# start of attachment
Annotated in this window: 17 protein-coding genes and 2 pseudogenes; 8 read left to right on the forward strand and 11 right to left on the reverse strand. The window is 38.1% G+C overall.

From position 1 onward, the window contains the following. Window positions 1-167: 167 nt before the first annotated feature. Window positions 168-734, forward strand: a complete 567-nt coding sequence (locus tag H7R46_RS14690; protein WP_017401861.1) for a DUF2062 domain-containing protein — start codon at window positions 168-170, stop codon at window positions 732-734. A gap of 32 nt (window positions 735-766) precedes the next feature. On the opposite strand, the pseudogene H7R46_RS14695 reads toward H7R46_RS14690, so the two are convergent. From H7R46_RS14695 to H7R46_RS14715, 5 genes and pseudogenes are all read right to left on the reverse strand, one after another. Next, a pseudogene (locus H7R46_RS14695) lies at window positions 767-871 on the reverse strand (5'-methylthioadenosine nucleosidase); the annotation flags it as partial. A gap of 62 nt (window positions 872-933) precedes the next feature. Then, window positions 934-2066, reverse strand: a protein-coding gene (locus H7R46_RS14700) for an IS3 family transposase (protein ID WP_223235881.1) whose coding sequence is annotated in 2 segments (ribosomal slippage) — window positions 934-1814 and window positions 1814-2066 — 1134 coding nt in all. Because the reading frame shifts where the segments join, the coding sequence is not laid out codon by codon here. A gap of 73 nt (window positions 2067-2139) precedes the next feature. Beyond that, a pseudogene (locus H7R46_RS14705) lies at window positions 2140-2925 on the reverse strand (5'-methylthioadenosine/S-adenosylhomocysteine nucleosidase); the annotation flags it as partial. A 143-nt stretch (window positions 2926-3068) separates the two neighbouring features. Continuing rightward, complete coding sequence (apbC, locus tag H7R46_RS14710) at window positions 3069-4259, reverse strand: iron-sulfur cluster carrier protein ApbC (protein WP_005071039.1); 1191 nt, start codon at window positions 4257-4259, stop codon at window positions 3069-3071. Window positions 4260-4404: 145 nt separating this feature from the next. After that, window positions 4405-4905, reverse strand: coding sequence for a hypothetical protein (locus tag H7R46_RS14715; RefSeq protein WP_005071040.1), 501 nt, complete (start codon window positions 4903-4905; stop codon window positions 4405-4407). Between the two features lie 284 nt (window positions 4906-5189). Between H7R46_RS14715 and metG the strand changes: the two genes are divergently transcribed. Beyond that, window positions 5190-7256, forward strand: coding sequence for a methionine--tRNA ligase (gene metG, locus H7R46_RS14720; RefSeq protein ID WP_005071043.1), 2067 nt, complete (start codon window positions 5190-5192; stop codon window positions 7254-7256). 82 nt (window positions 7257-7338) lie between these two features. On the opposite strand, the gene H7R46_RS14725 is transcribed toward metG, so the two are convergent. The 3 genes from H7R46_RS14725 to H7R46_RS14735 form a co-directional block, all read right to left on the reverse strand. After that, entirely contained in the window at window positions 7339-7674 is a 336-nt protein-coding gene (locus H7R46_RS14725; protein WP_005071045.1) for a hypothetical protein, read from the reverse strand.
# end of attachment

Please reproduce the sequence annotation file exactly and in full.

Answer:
Annotated in this window: 17 protein-coding genes and 2 pseudogenes; 8 read left to right on the forward strand and 11 right to left on the reverse strand. The window is 38.1% G+C overall.

From position 1 onward, the window contains the following. Window positions 1-167: 167 nt before the first annotated feature. Window positions 168-734, forward strand: a complete 567-nt coding sequence (locus tag H7R46_RS14690; protein WP_017401861.1) for a DUF2062 domain-containing protein — start codon at window positions 168-170, stop codon at window positions 732-734. A gap of 32 nt (window positions 735-766) precedes the next feature. On the opposite strand, the pseudogene H7R46_RS14695 reads toward H7R46_RS14690, so the two are convergent. From H7R46_RS14695 to H7R46_RS14715, 5 genes and pseudogenes are all read right to left on the reverse strand, one after another. Next, a pseudogene (locus H7R46_RS14695) lies at window positions 767-871 on the reverse strand (5'-methylthioadenosine nucleosidase); the annotation flags it as partial. A gap of 62 nt (window positions 872-933) precedes the next feature. Then, window positions 934-2066, reverse strand: a protein-coding gene (locus H7R46_RS14700) for an IS3 family transposase (protein ID WP_223235881.1) whose coding sequence is annotated in 2 segments (ribosomal slippage) — window positions 934-1814 and window positions 1814-2066 — 1134 coding nt in all. Because the reading frame shifts where the segments join, the coding sequence is not laid out codon by codon here. A gap of 73 nt (window positions 2067-2139) precedes the next feature. Beyond that, a pseudogene (locus H7R46_RS14705) lies at window positions 2140-2925 on the reverse strand (5'-methylthioadenosine/S-adenosylhomocysteine nucleosidase); the annotation flags it as partial. A 143-nt stretch (window positions 2926-3068) separates the two neighbouring features. Continuing rightward, complete coding sequence (apbC, locus tag H7R46_RS14710) at window positions 3069-4259, reverse strand: iron-sulfur cluster carrier protein ApbC (protein WP_005071039.1); 1191 nt, start codon at window positions 4257-4259, stop codon at window positions 3069-3071. Window positions 4260-4404: 145 nt separating this feature from the next. After that, window positions 4405-4905, reverse strand: coding sequence for a hypothetical protein (locus tag H7R46_RS14715; RefSeq protein WP_005071040.1), 501 nt, complete (start codon window positions 4903-4905; stop codon window positions 4405-4407). Between the two features lie 284 nt (window positions 4906-5189). Between H7R46_RS14715 and metG the strand changes: the two genes are divergently transcribed. Beyond that, window positions 5190-7256, forward strand: coding sequence for a methionine--tRNA ligase (gene metG, locus H7R46_RS14720; RefSeq protein ID WP_005071043.1), 2067 nt, complete (start codon window positions 5190-5192; stop codon window positions 7254-7256). 82 nt (window positions 7257-7338) lie between these two features. On the opposite strand, the gene H7R46_RS14725 is transcribed toward metG, so the two are convergent. The 3 genes from H7R46_RS14725 to H7R46_RS14735 form a co-directional block, all read right to left on the reverse strand. After that, entirely contained in the window at window positions 7339-7674 is a 336-nt protein-coding gene (locus H7R46_RS14725; protein WP_005071045.1) for a hypothetical protein, read from the reverse strand.